|1||Bedroom In My Bag|
|5||The Weather Man|
|7||Ten To One|
|9||Three And A Half|
For the first time in more than a decade, Paul St. Hilaire (AKA Tikiman) presents a solo album – 100% Tiki.
Over his 30-plus year career, St. Hilaire has become one of dance music’s quietly legendary figures. Born and raised in Dominica, he moved to Berlin in 1994 and has lent both his voice and his musicianship to some of the most iconic electronic music from the German capital – and beyond. Renowned for his collaborations with Moritz von Oswald and Mark Ernestus (AKA Rhythm & Sound), he has also appeared on records with Deadbeat, Rhauder, Larry Heard aka Mr. Fingers and Stereotyp (G-Stone Recordings), amongst others.
However, few know the extent of St. Hilaire’s compositional and technical mastery. From his home studio in Kreuzberg, which includes an extensive collection of vintage hardware, self-built instruments and notebooks scribbled with endless lyrics, he has created a vast archive of material spanning ambient dub, avant-jazz, lush techno and lovers rock.
Tikiman Vol. 1 is a heady, downtempo tour de force of patois metaphors on education, displacement and personal vs. global histories, as is evident on slippy album opener “Bedroom in My Bag”: Mister, mister / Where are you going? / I’m heading for a faraway land / What are you having in the bag in your hand? / Help us to understand / He said, I’ve got my bedroom in my bag.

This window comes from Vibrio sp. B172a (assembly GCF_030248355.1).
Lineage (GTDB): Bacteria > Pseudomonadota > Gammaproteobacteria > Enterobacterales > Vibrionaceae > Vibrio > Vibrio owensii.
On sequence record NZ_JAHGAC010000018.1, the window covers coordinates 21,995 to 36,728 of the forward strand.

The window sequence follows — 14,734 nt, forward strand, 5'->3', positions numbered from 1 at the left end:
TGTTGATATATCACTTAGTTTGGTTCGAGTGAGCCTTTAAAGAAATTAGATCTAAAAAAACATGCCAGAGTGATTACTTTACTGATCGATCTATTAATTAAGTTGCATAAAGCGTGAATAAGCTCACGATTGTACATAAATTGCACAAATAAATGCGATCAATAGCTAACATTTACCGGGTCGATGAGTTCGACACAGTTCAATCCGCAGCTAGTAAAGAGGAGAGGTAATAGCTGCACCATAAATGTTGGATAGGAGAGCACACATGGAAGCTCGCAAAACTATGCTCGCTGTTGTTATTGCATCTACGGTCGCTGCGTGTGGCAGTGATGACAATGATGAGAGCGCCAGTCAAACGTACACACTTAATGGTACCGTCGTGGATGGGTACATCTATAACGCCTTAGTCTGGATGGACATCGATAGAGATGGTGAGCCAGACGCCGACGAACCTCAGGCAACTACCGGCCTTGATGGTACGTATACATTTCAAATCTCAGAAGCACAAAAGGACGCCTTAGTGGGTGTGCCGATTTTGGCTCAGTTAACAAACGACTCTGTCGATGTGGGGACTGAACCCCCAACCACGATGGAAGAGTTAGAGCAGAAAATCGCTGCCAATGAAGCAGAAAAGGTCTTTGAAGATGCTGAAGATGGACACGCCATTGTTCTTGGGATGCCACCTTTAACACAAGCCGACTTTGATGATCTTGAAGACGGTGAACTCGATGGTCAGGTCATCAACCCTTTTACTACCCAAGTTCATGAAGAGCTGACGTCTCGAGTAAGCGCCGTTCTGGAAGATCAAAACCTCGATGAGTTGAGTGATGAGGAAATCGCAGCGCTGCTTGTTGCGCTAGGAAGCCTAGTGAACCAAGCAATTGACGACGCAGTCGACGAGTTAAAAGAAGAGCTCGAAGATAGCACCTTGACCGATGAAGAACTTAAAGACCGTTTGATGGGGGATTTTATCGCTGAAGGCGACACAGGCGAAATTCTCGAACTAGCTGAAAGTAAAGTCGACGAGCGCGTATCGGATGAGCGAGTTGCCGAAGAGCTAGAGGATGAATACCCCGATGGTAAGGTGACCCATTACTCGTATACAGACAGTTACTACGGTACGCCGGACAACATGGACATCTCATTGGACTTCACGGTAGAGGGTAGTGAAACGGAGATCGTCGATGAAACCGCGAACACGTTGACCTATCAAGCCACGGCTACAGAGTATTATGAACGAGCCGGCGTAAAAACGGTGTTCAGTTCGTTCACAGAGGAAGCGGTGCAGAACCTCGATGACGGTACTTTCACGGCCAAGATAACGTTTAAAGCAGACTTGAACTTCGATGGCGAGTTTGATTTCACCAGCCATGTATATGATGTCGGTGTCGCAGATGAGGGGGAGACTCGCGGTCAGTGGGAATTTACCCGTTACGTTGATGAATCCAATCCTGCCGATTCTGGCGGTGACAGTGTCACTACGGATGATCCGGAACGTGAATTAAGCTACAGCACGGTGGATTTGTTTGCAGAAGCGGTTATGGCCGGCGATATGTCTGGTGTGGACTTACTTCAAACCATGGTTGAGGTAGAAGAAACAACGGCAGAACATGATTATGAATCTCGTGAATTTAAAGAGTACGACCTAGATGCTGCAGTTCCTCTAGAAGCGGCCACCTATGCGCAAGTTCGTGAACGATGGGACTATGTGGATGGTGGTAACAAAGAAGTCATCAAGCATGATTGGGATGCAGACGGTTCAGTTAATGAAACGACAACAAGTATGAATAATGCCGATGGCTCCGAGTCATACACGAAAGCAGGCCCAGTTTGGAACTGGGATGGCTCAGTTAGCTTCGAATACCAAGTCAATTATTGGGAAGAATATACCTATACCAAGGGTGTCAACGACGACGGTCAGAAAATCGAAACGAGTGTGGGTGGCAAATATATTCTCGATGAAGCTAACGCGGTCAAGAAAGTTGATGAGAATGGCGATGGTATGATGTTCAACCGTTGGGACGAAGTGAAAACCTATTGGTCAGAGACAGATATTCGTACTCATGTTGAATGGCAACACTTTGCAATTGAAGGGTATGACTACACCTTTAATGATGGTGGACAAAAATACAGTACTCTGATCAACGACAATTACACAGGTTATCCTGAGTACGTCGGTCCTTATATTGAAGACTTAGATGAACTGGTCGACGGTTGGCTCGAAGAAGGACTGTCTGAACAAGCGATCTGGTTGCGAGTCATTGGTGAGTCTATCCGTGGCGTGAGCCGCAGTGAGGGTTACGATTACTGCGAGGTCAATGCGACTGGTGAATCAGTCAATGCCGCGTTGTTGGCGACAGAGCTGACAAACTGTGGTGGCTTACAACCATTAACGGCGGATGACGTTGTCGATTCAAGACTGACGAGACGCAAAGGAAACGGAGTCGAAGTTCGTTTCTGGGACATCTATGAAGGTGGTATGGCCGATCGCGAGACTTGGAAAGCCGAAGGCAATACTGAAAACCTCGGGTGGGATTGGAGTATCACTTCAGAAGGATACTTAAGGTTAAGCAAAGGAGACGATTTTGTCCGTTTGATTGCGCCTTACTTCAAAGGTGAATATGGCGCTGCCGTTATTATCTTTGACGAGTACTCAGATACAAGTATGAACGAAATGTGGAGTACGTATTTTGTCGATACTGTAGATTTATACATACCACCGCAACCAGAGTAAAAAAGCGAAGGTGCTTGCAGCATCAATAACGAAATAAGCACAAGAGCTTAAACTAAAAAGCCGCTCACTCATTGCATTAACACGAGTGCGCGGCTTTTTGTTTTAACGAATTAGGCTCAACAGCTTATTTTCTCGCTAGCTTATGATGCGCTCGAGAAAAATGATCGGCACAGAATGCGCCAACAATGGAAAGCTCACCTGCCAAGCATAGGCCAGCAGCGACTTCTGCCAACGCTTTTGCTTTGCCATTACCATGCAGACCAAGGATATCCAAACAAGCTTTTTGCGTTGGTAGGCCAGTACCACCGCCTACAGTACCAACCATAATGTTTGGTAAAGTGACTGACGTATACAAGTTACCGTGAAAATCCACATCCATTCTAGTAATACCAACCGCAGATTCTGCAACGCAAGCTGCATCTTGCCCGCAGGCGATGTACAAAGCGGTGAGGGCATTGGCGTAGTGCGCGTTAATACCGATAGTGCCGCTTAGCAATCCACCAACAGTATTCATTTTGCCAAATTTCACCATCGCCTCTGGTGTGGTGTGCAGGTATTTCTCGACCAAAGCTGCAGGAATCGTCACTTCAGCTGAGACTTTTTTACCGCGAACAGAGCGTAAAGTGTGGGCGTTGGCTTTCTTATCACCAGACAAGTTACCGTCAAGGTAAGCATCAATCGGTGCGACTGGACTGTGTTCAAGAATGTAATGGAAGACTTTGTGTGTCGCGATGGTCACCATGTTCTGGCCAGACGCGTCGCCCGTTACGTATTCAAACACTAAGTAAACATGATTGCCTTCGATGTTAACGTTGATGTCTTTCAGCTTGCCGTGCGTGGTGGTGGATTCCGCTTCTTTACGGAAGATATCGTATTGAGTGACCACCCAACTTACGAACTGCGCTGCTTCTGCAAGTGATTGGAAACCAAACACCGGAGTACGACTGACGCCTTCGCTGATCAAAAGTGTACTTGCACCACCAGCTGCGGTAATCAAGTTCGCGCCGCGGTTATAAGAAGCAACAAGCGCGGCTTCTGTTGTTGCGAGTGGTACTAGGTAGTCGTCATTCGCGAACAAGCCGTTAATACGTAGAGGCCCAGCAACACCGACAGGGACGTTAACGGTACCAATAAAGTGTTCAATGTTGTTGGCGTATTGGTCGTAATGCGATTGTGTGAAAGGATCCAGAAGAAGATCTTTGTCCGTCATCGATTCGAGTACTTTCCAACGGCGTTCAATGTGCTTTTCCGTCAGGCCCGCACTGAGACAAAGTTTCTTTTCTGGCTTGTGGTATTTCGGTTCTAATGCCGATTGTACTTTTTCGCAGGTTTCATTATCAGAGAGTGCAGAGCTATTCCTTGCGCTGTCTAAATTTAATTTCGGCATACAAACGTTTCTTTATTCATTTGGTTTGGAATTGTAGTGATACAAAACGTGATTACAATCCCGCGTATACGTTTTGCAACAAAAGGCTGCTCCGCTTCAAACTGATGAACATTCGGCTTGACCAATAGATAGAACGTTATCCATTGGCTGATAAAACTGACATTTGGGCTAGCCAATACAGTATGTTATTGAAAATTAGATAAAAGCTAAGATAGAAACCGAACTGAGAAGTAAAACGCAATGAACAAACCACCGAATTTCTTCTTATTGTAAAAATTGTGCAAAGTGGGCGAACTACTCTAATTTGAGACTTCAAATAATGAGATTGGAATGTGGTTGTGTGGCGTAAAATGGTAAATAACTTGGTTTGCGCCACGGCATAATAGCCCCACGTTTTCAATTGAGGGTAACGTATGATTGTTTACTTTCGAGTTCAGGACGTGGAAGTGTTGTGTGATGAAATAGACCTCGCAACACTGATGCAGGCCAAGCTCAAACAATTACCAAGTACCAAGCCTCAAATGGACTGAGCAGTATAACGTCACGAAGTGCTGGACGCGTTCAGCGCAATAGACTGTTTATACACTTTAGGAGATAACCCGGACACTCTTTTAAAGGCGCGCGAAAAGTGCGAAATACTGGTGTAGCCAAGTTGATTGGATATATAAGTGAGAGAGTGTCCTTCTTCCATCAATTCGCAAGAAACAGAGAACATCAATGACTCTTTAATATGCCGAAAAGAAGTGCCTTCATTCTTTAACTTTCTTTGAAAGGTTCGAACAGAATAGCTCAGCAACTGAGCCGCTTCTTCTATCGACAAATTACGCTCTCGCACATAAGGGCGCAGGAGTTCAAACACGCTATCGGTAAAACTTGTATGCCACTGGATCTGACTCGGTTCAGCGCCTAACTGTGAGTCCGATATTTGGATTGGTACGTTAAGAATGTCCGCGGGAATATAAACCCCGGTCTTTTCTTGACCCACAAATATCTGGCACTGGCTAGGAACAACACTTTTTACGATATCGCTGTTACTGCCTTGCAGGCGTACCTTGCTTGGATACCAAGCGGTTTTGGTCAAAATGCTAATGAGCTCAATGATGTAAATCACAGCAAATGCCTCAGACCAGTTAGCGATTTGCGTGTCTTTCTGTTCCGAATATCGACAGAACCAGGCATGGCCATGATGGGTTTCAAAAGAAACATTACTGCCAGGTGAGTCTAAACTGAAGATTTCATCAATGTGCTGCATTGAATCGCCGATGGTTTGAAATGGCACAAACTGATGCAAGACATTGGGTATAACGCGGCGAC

Overall, the album’s lyrics reflect on life between Berlin and Dominica, specifically St. Hilaire’s hometown of Grand Bay, where he has worked with various musicians famous for the island’s different genres of carnival music. St. Hilaire himself always favoured the island’s more “discrete” music, developing a sonic synergy between two different geographical strains of groove and minimalism, and combining them with foundational Caribbean mixing techniques, which provide the basis for his songwriting and distinct baritone.
Tikiman Vol.1 offers a rare insight into St. Hilaire’s complex artistry, from the eyes-down grooves of “Little Way” and the guitar-heavy digi dancehall experiment “Keep Safe,” to the subtle hypnosis of “Ten to One” and the softly crashing synth waves of closer “Three And A Half”, evoking not only beaches but also coasts and borders. It’s a fitting expression of both the breadth of St. Hilaire’s work, as well as his history as one of the few black, Berlin-based artists who, despite remaining largely overlooked, has influenced the city’s electronic music culture since its beginnings.